Easter 2016: God loves the world, but not them!

The Christian world has condemned the deadly Brussels attack by ISIS

The Christian world has condemned the deadly Brussels attack by ISIS

Sydney’s Anglican Archbishop used his Easter Sunday sermon to condemn last week’s Brussels attacks. But Jesus gave His strongest rebukes to His own people.

At this time of year 2000 years ago, Jesus’ Easter messages were quite different to what we would expect. Instead of criticising Roman oppression or the annoying Samaritans, Jesus went to His own temple and drove out the religious leaders who were making money out of the temple services. Not once but twice. Both at Easter (the Jewish Passover).

The Samaritans were to Jesus what the Muslims are to Christians today. They were distant relatives, but most of the religious people hated them. Samaritans were part pagan, and part worshipers of the God of Israel. They were not unlike the extremist Islamic terrorists of today, hanging around creating a real nuisance.

Surely Jesus could have used His Easter (Passover) messages to criticise the Samaritans!

Or at least the Romans.

Yet Jesus effectively told a story of a ‘Good Muslim‘ who stopped to help a wounded Christian when other Christians wouldn’t. It was called the parable of the Good Samaritan back then. In our day it would be the Good Muslim.

Jesus could have gone to the Samaritan temple to tell them they were doing it wrong. But He didn’t. He went to the temple of His own people and told them they were missing the point.

So today He wouldn’t go to the mosque to sort out the Muslims. He goes to the Christian churches – the ones who claim to believe in Him – to challenge their message.

Jesus continually said good things about Samaritans. He was a friend of the Samaritan; and a friend of the Muslim today.

The Samaritans were the equivalent of modern day Muslims. Yet somehow Jesus seems to ignore the hostility of a few of them and focus on the hypocrisy of His own chosen people.

It’s noteworthy that the Bible has very little to say about religions not based on the Bible. You’d think the Bible would focus its warnings on people that don’t profess belief in it:

  • Muslims
  • Terrorists
  • Hindus
  • Chinese
  • Communists
  • Atheists

But the Bible has very little to say about any of those nations or belief systems – or lack of belief systems. Except that God loves them, too!

So for us Christians to get up on our high horse and condemn those on the other side of our fence is not consistent with the Bible’s message. The Bible’s message is that we need to understand God’s character of love and forgiveness. This starts with us – the people who claim to be Bible followers.

God wants to protect us all from our distorted picture of who God is. No matter what club we belong to. Whether we’re part of this church or that church, or atheist, or Muslim, or Hindu.

God is especially concerned about the false pictures that His own professed people paint. He’s not so concerned about correcting the teachings of ISIS, because that’s not deceptive. Most of the world naturally recoils from that. He’s not so concerned that they are preventing people from understanding His character. People are only drawn to that as a seemingly viable alternative because the so-called Christian West is so corrupt and selfish.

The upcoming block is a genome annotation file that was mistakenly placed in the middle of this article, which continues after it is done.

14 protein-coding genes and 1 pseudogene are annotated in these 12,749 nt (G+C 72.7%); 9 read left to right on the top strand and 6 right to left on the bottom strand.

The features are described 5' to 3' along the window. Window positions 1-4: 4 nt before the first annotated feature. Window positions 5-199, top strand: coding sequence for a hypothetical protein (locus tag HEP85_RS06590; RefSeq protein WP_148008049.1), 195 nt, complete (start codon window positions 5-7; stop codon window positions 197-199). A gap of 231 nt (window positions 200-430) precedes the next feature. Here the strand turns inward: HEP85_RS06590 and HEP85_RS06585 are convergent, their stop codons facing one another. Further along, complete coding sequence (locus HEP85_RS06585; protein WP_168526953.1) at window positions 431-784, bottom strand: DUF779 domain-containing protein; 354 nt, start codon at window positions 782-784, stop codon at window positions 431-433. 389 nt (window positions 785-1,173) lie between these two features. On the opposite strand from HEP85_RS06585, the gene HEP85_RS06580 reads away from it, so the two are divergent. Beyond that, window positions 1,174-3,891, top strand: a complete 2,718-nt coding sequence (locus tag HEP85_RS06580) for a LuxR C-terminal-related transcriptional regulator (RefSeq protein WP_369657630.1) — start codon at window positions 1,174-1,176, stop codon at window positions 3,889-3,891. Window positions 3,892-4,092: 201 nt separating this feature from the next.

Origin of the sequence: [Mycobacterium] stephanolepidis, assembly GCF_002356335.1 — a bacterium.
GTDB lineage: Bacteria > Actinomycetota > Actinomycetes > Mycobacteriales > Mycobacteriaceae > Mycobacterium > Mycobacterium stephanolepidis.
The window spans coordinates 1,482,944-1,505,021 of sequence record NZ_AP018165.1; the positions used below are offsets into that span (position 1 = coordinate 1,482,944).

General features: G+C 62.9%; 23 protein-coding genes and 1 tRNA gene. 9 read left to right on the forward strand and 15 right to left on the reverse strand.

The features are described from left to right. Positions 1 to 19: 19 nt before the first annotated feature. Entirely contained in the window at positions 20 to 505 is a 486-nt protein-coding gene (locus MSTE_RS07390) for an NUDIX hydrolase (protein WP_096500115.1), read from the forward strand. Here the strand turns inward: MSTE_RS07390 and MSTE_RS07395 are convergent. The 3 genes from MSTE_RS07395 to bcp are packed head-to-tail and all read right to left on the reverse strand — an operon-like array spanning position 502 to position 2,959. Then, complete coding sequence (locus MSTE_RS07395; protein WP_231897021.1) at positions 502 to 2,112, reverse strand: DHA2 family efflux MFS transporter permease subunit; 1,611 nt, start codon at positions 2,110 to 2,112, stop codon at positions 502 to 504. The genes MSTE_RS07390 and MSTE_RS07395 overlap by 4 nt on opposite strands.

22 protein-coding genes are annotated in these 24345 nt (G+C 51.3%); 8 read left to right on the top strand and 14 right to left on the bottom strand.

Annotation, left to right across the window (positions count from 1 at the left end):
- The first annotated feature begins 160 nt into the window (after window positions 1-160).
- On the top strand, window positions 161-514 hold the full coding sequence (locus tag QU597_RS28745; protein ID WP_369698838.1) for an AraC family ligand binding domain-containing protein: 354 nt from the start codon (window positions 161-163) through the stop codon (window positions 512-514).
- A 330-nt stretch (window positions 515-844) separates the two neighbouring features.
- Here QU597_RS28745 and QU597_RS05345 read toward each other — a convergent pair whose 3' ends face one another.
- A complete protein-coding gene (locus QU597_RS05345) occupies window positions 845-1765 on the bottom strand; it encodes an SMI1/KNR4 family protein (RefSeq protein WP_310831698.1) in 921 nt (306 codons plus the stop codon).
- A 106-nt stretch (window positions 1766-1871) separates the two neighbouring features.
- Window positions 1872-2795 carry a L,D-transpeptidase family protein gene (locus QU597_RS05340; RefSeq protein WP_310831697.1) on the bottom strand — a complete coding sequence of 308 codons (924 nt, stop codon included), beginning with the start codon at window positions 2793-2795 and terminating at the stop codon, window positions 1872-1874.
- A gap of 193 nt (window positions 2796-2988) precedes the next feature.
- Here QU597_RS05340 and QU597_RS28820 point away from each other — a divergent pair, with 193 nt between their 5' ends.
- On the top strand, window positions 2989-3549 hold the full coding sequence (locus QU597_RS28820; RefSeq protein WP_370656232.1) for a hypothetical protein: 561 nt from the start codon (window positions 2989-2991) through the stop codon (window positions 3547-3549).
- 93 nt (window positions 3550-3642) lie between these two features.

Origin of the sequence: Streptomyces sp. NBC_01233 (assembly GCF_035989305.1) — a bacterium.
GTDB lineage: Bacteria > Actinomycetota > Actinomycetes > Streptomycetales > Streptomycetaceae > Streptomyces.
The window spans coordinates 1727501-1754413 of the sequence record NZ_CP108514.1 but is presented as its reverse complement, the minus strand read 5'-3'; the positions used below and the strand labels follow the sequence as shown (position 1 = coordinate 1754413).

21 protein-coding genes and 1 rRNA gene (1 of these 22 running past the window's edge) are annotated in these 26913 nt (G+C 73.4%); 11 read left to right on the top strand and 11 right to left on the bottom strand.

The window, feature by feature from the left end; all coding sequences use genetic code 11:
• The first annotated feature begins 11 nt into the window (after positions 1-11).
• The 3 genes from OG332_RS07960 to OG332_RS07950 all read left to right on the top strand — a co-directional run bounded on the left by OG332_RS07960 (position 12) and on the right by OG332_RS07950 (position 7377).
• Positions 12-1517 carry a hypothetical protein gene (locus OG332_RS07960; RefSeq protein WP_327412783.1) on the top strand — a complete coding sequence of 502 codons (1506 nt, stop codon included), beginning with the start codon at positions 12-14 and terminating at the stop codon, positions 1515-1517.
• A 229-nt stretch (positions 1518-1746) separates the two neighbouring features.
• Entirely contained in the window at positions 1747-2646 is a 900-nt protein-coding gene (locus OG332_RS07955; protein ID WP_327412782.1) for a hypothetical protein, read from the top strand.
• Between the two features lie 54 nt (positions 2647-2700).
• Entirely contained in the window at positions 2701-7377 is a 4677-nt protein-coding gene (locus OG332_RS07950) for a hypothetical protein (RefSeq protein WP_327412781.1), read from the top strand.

The people that can do the most damage to the way people picture God are His professed followers.

That’s why Jesus’ Easter message was to clean up the Jewish temple – His own people! He didn’t worry about going to the Samaritan temple at Mt Gerizim to clean it up. But He cleaned up the Jerusalem temple – twice.

For many today Easter is just a long weekend holiday. An excuse to eat lots of chocolate, as much as we can get hold of.

But it’s more than that. It’s an opportunity to understand the truth about Easter and to appreciate God’s love for not only us, but the rest of the world too.

2 thoughts on “Easter 2016: God loves the world, but not them!

  1. If the west are so “selfish and corrupt” why are so many Muslims striving to reach northern Europe? The very fact that there are strong welfare systems in Germany, United Kingdom and Scandinavia stands against this claim.

    There is no disputing the heroic efforts of Lebanon and Jordan but what about Saudi Arabia, UAE, Qatar or Kuwait? Northern Africa don’t seem interested apart from being a launching pad.

    While the Samaritans were unpopular this was for religious reasons mainly. They were not regarded as a murderous sect. The Jewish zealots were of far greater concern to the Romans.

    • Hi Steven, thanks for sharing your insights!

      I agree that selfishness and corruption are generally on display throughout all people groups, also with exceptions among all. I certainly wasn’t trying to establish a hierarchy of nations on a scale of greed or generosity.

      Or a hierarchy of murderousness of tribes back 2000 years ago for that matter.

      Various historical portrayals paint slightly different pictures of how different people groups were perceived by other people groups. Evidence for the existence of a particular perspective, belief or attitude is necessarily more convincing than any claims thousands of years later that a particular perspective was not held, or even counter-claims of a relative lack of evidence. In any case, I never claimed Samaritans were regarded as a murderous sect. If you want my sources for the arguments that I actually did make, let me know which arguments you’d like to see evidence for. I’m also interested in your sources (re the attitudes toward Samaritans 2000 years ago).

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